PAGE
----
With gags including a desert GPS and a pharaoh dressed as Elvis, “Joseph and the Amazing Technicolor Dreamcoat” presents a musical and madcap spin on the classic Bible tale. The former Broadway show began playing in Pigeon Forge’s Miracle Theater in February. I had trouble not singing along with the familiar Andrew Lloyd Webber songs as I watched the lively production and talented performers.

The next morning, I toured a more historic side of Pigeon Forge at the 19th-century Old Mill. Visitors can still tour the wooden mill and watch as workers grind and sift the wheat into flour.

“See all the bags of flour piled around this room?” said Emma Huskey, tour guide for the Old Mill. “Those are all bagged by hand. We try to do as much by hand as possible, which can be tricky, since we can make about 300 pounds of flour an hour.”

The Old Mill Square, adjacent to the mill, also showcases handmade candy, pottery and the Old Mill Restaurant. At the square’s Pigeon River Pottery, I watched the complicated procedure of molding a mound of clay into a bowl shape at the pottery’s demonstration area.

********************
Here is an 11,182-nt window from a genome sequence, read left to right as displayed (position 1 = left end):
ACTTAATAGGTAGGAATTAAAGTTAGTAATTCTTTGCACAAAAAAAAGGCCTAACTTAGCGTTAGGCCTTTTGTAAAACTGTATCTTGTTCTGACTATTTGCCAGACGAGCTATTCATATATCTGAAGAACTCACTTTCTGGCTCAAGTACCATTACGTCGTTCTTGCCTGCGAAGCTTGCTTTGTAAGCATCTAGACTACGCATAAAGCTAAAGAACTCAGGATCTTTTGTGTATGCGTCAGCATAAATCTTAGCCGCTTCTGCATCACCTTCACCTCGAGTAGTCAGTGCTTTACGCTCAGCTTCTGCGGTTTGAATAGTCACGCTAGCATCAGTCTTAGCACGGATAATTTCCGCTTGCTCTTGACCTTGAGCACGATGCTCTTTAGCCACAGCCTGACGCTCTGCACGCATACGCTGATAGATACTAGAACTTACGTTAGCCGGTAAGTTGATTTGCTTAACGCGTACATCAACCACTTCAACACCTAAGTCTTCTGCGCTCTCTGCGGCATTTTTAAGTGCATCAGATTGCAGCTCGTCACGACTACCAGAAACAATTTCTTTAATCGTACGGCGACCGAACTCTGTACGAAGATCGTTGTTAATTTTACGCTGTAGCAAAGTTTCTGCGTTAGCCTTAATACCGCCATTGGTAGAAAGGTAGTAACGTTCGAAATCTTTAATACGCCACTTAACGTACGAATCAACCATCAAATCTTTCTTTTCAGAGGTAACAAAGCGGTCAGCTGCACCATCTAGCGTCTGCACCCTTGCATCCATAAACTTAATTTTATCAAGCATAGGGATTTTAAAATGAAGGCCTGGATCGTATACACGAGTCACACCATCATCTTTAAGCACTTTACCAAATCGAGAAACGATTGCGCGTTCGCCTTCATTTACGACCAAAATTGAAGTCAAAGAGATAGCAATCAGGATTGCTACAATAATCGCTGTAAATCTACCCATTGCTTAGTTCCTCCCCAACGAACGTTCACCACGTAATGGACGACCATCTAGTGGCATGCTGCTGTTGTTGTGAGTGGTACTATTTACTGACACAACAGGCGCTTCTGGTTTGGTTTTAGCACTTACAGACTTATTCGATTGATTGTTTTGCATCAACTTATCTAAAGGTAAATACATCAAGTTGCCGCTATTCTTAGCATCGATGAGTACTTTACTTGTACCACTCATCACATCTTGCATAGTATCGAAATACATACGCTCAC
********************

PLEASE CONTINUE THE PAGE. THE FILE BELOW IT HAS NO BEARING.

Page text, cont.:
“Just like we have recipes, there are recipes for making pottery,” said Donna Huffaker, marketing and group sales for the Old Mill and Old Mill Square. “There are six potters for the actual production here.”

A titanic museum
Opened in May, the Titanic Museum is impossible to miss, as the half-scale, three-deck re-creation of the ship towers over nearby buildings. Inside the ship, the museum’s 400 authentic artifacts and 20 galleries tell the intriguing story of the infamous ship’s sinking.